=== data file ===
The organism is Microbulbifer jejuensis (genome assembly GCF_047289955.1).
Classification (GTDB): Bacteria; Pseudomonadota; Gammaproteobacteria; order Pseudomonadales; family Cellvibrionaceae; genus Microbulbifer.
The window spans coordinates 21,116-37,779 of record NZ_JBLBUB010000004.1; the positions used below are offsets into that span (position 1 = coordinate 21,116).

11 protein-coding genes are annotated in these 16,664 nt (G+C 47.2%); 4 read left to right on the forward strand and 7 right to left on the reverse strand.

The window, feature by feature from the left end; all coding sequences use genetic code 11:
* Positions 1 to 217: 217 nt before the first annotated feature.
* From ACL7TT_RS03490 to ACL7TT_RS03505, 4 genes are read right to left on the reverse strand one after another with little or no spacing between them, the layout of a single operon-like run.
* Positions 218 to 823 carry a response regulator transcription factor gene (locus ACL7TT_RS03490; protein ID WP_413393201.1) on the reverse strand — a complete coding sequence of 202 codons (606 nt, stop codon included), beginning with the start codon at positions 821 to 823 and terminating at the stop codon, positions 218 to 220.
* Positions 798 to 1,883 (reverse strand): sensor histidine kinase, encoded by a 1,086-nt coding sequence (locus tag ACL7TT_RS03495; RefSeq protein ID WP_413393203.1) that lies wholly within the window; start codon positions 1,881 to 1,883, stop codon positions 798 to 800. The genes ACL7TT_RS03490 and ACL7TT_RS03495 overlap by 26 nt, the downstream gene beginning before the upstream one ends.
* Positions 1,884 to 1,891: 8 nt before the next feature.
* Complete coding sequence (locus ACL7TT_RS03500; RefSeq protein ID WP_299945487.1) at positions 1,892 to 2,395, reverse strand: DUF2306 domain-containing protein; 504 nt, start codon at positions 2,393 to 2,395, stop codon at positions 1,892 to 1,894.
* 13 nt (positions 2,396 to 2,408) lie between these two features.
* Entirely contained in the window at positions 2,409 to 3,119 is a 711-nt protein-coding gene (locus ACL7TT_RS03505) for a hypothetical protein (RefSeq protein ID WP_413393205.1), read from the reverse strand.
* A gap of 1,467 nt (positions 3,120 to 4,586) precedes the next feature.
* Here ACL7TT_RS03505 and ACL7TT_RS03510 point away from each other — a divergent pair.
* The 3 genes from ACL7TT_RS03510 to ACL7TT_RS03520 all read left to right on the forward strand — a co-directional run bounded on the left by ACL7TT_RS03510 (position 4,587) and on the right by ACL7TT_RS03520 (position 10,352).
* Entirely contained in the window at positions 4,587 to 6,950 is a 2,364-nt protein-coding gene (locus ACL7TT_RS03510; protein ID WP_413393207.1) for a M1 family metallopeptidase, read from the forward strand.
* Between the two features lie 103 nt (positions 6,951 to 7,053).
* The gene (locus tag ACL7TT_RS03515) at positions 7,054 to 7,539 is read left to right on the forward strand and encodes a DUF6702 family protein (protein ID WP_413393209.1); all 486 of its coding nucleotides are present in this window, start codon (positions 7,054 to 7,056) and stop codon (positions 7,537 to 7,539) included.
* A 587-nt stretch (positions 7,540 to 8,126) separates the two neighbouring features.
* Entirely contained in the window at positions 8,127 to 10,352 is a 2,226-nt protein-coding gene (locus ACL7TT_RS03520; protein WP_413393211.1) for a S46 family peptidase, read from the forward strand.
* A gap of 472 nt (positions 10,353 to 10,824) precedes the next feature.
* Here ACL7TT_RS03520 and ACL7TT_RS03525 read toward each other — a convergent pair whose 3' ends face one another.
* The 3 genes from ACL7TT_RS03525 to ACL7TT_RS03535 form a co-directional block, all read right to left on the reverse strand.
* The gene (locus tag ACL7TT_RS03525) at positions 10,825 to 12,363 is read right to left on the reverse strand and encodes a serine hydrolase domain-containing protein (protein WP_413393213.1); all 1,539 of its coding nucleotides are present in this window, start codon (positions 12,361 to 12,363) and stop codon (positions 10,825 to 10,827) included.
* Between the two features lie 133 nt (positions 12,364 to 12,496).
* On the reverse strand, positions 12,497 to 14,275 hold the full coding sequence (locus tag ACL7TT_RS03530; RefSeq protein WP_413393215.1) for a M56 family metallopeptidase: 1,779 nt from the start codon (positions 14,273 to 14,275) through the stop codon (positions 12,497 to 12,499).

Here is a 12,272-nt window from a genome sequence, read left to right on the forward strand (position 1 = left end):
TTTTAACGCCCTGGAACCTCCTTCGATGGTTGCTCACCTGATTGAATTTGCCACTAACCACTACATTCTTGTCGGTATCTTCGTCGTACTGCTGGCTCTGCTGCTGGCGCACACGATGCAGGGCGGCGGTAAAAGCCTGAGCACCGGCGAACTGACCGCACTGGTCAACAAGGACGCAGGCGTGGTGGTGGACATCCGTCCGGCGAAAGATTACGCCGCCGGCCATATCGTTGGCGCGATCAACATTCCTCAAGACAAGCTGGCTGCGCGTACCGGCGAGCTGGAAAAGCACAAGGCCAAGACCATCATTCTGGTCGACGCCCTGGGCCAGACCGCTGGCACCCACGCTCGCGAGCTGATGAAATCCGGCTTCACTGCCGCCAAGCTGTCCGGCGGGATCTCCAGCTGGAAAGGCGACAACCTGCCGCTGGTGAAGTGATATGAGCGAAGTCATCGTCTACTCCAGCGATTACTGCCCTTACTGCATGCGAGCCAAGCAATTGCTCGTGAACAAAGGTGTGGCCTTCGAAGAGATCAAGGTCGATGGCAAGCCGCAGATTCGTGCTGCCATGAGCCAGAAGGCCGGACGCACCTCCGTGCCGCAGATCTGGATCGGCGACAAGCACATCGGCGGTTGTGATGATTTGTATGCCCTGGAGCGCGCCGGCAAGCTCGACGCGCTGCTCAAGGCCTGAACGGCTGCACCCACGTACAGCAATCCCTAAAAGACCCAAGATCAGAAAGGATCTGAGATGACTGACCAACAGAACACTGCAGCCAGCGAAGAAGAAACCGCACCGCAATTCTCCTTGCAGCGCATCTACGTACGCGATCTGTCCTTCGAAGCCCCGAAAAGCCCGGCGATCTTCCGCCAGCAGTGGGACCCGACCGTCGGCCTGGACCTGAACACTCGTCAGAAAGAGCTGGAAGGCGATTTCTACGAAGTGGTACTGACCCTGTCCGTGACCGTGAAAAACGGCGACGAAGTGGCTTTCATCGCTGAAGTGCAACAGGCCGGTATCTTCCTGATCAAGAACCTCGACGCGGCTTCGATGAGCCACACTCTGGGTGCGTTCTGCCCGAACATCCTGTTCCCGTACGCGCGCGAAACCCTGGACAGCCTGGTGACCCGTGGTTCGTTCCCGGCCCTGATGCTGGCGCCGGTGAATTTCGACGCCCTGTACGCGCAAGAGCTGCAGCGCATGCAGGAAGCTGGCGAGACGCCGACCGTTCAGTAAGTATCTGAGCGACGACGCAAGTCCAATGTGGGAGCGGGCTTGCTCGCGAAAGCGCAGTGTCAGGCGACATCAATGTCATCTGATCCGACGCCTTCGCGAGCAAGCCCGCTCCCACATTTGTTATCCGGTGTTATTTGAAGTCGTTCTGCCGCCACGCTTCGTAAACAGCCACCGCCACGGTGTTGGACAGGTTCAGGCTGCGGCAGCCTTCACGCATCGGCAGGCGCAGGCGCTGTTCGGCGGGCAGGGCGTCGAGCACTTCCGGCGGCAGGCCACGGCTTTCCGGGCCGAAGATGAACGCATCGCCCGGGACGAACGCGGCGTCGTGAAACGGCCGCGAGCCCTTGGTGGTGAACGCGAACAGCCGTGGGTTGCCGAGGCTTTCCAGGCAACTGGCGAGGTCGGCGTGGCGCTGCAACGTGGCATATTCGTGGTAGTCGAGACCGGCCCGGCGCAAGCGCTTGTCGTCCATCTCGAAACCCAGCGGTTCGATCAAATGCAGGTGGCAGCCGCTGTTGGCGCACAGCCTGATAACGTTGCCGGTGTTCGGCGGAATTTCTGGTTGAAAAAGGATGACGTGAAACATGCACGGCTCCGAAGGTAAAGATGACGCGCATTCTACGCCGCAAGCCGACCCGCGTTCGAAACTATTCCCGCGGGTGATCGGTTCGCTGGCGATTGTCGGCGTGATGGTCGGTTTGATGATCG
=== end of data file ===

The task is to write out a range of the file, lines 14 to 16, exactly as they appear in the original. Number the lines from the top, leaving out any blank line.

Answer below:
* A gap of 1,467 nt (positions 3,120 to 4,586) precedes the next feature.
* Here ACL7TT_RS03505 and ACL7TT_RS03510 point away from each other — a divergent pair.
* The 3 genes from ACL7TT_RS03510 to ACL7TT_RS03520 all read left to right on the forward strand — a co-directional run bounded on the left by ACL7TT_RS03510 (position 4,587) and on the right by ACL7TT_RS03520 (position 10,352).